Elin Haf Davies is the CEO of Aparito, a digital health company which aims to help people with rare diseases get access to new treatments. A former nurse, Elin is passionate about improving research and drug development in paediatrics and orphan diseases. She has published several scientific journals and has already given a TED Talk about rowing as a therapy.
“COVID-19 has propelled the need for remote patient monitoring and digital outcomes from nicety to necessity. When the world returns to ‘business as usual’ post COVID-19 I hope that a more digital, remote, friendly option remains to support patient care.”
My passion for child health
Education at school never really suited me, I was a late starter when it came to enjoying education. But as soon as I got passionate about a subject (in my case child health), I found learning my way far more enjoyable.
I ended up being a part-time student for eleven years after qualifying as a children’s nurse. First for my degree in neuroscience, Master’s in research methods in health care, and then my Ph.D. developing new outcome measures of gait and ataxia in children.
I’m not sure how I fitted it all in now looking back, but it somehow managed to work well with my nursing career clinically and then in research, before I moved on to work as a regulator at the European Medicines Agency.
Starting my career as a children’s nurse was the best professional start I could have wished for. Each patient care is an n=1 case study as you work out what’s best for that child and family on any given day.
All the decisions I make at the company I founded, Aparito, is always with the context of front-line care.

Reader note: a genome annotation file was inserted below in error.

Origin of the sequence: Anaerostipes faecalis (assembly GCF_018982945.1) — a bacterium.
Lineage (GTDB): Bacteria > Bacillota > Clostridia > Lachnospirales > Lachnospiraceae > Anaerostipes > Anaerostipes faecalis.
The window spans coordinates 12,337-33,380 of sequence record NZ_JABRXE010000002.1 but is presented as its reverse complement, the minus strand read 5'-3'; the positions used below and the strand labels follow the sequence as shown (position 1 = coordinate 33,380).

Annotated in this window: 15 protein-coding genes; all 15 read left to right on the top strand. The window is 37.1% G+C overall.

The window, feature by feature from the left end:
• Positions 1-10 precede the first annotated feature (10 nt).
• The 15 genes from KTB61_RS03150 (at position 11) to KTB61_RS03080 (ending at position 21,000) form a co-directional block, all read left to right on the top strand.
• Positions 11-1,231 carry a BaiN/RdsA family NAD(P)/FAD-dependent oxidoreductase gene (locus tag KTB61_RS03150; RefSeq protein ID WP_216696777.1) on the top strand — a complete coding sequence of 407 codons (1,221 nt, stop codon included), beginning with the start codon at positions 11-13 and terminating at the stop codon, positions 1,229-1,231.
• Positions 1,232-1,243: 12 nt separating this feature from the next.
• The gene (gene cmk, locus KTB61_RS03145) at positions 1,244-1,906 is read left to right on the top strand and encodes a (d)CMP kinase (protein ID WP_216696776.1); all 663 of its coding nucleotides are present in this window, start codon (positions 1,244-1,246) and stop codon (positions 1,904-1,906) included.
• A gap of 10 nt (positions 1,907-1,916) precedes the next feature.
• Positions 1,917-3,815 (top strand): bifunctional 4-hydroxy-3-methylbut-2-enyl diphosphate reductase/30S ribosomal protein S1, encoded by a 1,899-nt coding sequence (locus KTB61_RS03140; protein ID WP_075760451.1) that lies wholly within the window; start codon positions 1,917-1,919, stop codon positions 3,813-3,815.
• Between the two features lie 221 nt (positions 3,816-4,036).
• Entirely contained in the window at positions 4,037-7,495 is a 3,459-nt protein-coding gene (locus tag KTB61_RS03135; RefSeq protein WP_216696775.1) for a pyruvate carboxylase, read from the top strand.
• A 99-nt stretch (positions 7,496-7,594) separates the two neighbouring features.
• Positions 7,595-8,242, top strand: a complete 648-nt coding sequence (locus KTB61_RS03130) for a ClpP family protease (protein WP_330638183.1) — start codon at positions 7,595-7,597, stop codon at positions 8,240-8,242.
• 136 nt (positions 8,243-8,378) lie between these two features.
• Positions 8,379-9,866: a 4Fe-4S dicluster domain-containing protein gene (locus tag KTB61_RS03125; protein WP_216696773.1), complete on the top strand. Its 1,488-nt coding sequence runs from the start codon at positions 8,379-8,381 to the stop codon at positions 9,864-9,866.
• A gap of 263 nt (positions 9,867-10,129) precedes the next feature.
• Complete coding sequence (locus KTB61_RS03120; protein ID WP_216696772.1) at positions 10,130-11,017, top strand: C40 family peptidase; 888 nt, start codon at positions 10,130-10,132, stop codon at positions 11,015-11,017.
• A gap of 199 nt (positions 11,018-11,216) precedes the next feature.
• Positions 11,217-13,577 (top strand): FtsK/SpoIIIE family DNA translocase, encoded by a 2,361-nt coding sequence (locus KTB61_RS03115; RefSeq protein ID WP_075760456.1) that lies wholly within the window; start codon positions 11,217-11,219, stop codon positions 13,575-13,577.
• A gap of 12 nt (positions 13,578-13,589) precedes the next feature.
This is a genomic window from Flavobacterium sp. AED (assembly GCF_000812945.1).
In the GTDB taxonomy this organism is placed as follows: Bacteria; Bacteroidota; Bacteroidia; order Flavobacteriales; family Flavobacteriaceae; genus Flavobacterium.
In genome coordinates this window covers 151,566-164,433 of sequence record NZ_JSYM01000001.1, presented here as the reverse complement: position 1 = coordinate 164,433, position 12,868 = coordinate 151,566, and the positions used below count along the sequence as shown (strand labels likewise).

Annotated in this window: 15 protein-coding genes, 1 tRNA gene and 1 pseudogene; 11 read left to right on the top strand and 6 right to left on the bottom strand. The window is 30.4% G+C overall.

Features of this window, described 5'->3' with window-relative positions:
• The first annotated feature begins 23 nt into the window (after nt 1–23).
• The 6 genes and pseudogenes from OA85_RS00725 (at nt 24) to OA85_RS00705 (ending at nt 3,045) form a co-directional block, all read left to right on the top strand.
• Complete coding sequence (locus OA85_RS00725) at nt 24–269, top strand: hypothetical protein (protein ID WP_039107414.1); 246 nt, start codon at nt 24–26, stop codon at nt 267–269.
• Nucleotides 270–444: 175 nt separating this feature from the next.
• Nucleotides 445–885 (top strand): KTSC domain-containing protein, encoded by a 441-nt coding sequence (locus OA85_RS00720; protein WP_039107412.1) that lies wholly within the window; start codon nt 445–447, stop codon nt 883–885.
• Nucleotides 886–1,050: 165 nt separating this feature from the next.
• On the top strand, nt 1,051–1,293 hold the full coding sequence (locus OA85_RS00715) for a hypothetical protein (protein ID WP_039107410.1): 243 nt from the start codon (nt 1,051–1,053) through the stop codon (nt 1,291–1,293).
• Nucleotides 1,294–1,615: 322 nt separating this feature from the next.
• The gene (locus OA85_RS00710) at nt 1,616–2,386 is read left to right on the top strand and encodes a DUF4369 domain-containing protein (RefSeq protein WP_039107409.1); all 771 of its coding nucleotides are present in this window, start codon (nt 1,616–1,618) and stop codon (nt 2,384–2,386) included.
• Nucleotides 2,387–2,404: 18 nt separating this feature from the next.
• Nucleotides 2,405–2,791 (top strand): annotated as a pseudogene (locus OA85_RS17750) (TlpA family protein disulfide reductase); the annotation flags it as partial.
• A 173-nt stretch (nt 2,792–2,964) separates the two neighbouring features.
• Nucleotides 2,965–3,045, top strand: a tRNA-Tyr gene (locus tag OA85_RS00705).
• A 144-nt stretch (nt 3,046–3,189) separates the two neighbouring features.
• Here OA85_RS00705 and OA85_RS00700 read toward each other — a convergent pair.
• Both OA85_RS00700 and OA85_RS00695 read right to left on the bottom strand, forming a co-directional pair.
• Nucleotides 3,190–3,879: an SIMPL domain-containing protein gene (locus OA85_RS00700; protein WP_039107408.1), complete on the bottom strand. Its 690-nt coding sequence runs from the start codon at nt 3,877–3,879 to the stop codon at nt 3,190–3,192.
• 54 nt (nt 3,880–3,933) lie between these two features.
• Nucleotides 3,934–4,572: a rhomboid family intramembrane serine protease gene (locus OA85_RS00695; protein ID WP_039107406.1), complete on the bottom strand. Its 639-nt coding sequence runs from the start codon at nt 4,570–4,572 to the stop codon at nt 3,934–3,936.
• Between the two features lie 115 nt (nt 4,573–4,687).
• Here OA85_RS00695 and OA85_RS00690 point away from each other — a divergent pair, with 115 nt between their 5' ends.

Technology and healthcare
Aparito is a six-year-old digital health company that I founded to change the patient experience of clinical trials.
Based on my eighteen years of clinical, academic and regulatory experience I wanted to introduce innovation and technology into clinical trials – an area that had hardly evolved at all.
Our flagship platform, Atom5™, is constantly evolving to meet the needs of patients.
One of our most exciting projects at the moment is our Patient Group Accelerators, where we’re inviting patient groups to partner with us to co-create digital endpoints that are meaningful to them for conveying disease impact. Supporting patients to define what they want to be measured and how they want it captured is an approach that I have always felt passionate about.
COVID-19 impact on healthcare
Technology has changed the way that we live every aspect of our lives, but not how healthcare research/clinical trials are being done. Conducting research using technology and innovation in my view is the only way to make it financially viable and able to reach all in the future.
In fact, COVID-19 has propelled the need for remote patient monitoring and digital outcomes from nicety to necessity.
When the world returns to ‘business as usual’ post-COVID-19 I hope that a more digital, remote, friendly option remains to support patient care.
Rowing across oceans
The row across the Atlantic was driven by my personal circumstances – I had just gone through a divorce and been dropped from the international Welsh women’s rugby team. So, I was looking for a challenge to throw myself into it. It turned out to be the best thing that I have ever done.
On the back of that, the Indian Ocean was an opportunity to put into practice what I had learned on the Atlantic – and secure two world records in the meantime as the first all-female crew to ever row across the Indian Ocean.
I now say that getting divorced was the best thing that ever happened to me because I saw the world again with a whole heap of new options to explore.
A piece of advice to women battling against the elements
My advice to women and girls is to believe in yourself and prepare to be Marmite! This is much easier said than done, but find your support group, your tribe, that support you in all your endeavours is really important.
As you grow, achieve new goals, hit new markers of success it becomes very evident who your real friends, advocates and support network is. Cherish them with all your might as they are who will keep you going when you hit all the brick walls.
We want to become world-leading experts in supporting patients across the world to take part in clinical trials.
This requires evolving our technology to convey what’s important to them. It also requires growing our global footprint and establishing many cross-stakeholder organisations.
There’s much work to be done, but we’re very excited to be working in this space at a time where COVID-19 has demands that such an approach is now essential.